There are plenty of options to consider when redoing your basement floor. You do have to be mindful of the fact that basements are more susceptible to moisture, but this hardly limits your choices. Basements tend to be damp, and this moisture can encourage the growth of mold and mildew. If you have the wrong kind of flooring, the floor is susceptible to rot, which may even extend to any wooden furniture you have on that rotting floor.

Basement Flooring Options

Mold and mildew are also bad for your health, and if you plan to spend any time at all in your basement, you want to make sure mold and mildew don’t have a chance to pop up.

Option 1: Floating Floor

Mold and mildew can be avoided by installing a floating floor. These are not glued or nailed to the subfloor, and this space allows the subfloor to breathe. It also allows for the installation of a moisture barrier on the subfloor. It is important the floating floors are sealed correctly, or else moisture, mold, and mildew can still seep through. Some options for floating floors are cork flooring, laminate, and carpet tiles. In addition to proper sealing, it would benefit you to look for materials that are already waterproof, or at least highly water-resistant.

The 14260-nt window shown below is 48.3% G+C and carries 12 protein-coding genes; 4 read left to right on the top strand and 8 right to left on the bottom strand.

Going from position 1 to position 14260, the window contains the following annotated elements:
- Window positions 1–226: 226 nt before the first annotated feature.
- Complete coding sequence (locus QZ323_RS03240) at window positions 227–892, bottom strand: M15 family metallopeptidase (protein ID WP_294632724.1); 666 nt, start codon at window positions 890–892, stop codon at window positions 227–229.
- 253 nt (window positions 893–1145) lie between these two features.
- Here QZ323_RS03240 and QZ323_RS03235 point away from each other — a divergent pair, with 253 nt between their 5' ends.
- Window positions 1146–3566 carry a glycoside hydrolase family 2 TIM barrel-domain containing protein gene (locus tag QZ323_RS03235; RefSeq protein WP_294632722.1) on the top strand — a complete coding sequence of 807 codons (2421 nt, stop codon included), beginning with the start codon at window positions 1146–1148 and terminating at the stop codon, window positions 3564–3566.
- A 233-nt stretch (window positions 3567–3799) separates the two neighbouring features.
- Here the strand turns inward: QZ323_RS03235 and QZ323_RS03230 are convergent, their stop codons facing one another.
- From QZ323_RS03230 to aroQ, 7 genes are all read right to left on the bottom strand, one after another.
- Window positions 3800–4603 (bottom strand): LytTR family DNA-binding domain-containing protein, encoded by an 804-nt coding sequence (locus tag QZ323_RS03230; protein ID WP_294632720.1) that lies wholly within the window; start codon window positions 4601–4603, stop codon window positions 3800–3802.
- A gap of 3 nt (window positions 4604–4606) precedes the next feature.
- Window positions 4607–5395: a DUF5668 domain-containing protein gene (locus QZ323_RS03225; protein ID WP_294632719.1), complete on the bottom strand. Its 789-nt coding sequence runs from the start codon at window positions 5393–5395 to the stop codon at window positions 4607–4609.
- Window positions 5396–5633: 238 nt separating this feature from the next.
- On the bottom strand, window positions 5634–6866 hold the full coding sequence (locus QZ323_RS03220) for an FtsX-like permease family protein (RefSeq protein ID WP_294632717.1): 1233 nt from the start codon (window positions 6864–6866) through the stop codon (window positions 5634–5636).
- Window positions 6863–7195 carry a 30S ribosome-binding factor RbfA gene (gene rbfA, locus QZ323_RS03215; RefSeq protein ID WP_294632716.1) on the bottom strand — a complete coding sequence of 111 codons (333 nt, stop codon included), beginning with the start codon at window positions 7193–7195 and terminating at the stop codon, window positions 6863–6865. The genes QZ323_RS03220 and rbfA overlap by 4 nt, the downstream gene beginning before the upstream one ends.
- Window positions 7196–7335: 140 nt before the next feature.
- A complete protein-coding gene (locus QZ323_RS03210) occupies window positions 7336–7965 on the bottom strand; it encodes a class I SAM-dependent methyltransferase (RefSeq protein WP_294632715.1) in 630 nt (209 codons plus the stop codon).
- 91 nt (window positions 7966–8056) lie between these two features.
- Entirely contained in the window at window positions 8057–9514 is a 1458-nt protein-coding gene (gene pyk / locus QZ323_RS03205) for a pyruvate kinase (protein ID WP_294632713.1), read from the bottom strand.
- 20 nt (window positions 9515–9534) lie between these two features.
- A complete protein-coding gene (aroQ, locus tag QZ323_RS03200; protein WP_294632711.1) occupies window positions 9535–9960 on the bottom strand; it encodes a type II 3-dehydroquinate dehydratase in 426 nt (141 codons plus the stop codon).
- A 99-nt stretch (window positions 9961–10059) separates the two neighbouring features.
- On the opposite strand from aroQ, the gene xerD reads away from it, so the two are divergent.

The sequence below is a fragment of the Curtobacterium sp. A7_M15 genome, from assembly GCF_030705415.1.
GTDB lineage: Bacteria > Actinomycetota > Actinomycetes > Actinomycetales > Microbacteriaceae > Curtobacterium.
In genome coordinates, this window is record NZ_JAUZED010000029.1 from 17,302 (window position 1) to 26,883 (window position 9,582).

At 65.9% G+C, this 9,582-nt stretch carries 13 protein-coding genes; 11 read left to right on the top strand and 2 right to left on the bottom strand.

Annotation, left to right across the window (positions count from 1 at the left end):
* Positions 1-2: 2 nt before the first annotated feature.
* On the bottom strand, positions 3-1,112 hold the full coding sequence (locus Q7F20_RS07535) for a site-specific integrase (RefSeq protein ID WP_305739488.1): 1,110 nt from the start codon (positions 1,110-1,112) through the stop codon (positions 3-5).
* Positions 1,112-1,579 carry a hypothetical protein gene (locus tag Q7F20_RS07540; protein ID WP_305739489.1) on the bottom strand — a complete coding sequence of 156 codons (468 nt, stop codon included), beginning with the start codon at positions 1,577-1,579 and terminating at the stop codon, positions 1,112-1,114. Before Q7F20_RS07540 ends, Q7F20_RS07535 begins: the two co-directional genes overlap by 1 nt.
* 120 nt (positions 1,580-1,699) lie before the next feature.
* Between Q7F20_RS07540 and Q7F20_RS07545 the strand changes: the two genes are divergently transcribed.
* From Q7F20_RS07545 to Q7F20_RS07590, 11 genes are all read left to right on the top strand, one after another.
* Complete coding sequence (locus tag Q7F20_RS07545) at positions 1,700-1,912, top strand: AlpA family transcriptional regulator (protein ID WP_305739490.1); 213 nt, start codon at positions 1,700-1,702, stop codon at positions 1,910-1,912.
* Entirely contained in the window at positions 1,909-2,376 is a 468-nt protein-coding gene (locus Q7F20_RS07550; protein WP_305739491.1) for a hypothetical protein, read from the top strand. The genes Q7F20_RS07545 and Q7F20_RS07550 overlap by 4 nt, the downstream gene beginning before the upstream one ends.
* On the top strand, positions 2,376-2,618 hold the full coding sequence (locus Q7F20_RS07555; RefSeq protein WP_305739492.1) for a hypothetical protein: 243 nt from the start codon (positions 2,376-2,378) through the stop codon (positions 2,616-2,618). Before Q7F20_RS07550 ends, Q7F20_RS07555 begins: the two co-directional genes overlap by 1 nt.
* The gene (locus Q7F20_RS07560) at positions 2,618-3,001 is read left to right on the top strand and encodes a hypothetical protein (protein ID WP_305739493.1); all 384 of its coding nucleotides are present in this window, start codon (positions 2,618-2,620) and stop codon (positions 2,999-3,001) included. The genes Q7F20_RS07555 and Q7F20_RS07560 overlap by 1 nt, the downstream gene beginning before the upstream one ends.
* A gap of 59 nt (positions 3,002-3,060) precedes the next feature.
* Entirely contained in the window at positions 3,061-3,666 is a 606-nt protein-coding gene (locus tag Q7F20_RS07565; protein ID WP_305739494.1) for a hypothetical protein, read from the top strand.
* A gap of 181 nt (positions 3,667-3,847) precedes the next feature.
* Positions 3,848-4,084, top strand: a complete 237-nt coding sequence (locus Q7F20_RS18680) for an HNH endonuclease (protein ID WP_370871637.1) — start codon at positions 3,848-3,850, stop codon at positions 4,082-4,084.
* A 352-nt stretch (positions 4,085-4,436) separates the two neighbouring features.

Option 2: Floor Tiles With a Vapor Barrier

Another flooring option that puts space between the flooring and subfloor is floor tiles with a vapor barrier, which have molded plastic bases. These are easy to install, easy to clean, and easy to cut for areas where a whole tile won’t fit. They are also affordable, and can be carpeted or mimic stone.

Basement Flooring Options - epoxy

Option 3: Ceramic Tile

A third option is ceramic tile. These are extremely durable and water-resistant by nature. As long as your tile has been properly glazed, it is waterproof. Tile is naturally not susceptible to mildew, but the grout between your tile might be. Cleaning it with special cleaner every so often will remedy this.

Option 4: Epoxy Sealed Concrete

If all of these options sound too costly, an epoxy seal over your concrete might be the answer. In addition to being affordable, it’s low-maintenance and easy to install. It is also unaffected by water, resistant to germs and bacteria, and immune to cracks and stains. It also works with the concrete you already have in your basement! One downside to epoxy is that your floor will be hard and cold, but that can be fixed with area rugs. Another downside is that the prep is very labor intensive, and the epoxy itself has a strong smell.

A professional painting company can help you. They will be experienced in garage and basement epoxy floors. They can help you sort through the many color and pattern options to consider when choosing epoxy, and of course if you hire them you won’t have to do any hard work.